Sen. Rand Paul (R-KY) opposes same-sex marriage, but he’s previously expressed some ambivalence about banning it at the federal level because of his interest in preserving states’ rights. At a press conference Tuesday, he offered a convoluted new solution for marriage equality that simply erases any mention of marriage from laws or provisions about benefits:
PAUL: I’m not going to change who I am or what I believe in. I am an old-fashioned traditionalist. I believe in the historical definition of marriage. That being said, I think contracts between adults — I’m not for limiting contracts between adults. In fact, if there are ways to make the tax code more neutral where it doesn’t mention the word marriage, then we don’t have to redefine what marriage is.
We just don’t have marriage in the tax code. If health benefits are a problem, why don’t we not define them by marriage? Why don’t we say, you have another adult who lives in the house, and a kid who lives in the house can be part of family coverage? Then you don’t have to redefine, and have people like myself, and people who live in the Southeastern part of the country, we don’t have to change our definition of what we think marriage is, but we allow contracts to occur so there is more ability to [make] the law neutral.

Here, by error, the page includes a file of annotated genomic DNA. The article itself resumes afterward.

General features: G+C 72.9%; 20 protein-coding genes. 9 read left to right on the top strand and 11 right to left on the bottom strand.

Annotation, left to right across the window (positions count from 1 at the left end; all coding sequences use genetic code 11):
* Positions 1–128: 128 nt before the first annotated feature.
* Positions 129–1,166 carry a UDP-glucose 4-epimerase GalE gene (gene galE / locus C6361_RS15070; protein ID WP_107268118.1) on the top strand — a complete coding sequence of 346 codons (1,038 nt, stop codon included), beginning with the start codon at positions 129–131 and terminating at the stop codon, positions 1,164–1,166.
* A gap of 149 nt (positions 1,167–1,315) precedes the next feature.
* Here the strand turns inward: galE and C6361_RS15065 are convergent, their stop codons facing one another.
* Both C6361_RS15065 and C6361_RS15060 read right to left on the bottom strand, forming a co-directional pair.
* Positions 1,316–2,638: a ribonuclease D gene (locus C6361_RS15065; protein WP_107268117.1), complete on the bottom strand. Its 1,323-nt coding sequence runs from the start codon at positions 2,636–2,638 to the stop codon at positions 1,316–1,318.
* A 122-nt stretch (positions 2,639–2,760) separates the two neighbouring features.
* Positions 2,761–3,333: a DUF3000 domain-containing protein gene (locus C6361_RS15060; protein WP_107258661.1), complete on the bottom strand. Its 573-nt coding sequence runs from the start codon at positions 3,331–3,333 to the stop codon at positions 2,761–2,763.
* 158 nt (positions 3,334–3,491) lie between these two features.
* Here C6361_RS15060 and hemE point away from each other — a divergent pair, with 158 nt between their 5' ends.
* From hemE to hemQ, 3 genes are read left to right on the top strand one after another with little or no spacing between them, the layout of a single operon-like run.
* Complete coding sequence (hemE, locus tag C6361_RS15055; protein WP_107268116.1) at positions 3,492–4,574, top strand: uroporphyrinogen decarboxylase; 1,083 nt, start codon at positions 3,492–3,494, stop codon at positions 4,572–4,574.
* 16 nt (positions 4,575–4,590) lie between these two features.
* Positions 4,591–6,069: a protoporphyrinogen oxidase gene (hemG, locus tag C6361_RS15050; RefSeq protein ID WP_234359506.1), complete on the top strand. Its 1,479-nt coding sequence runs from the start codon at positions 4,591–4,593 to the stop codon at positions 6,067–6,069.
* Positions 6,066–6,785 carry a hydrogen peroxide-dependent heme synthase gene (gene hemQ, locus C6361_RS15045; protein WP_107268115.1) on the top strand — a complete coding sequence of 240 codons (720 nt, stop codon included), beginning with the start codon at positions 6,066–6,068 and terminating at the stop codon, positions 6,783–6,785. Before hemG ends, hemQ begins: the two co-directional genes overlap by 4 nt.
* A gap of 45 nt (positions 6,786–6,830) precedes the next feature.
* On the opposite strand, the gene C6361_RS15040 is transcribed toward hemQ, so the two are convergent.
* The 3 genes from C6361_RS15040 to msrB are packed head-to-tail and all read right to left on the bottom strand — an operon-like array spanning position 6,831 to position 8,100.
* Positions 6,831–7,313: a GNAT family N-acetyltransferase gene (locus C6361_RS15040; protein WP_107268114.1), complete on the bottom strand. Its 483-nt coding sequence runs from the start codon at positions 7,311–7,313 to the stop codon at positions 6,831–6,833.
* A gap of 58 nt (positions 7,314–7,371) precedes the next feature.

The premise of Paul’s plan conflates the government’s recognition of marriage with religion’s. Even in “the Southeastern part,” including his home state of Kentucky, various churches support marriage equality for same-sex couples. Given his disinterest in supporting same-sex couples — or even letting children learn that gay people exist — it’s unlikely he’ll attract a very large coalition to erase everybody’s marriages to allow for these random contracts. Even if he could, it would be incredibly easy to abuse such contracts, such as acquiring insurance benefits for a roommate who isn’t really considered “family.”
Moreover, Paul claimed this week that his epic filibuster was intended to defend young people, advocating for a more “tolerant” Republican Party because Millenials “simply have no desire to tell other people what to do or how to live.” Offering an untenable idea that impacts everybody to avoid taking an actually tolerant position falls far short of this principle.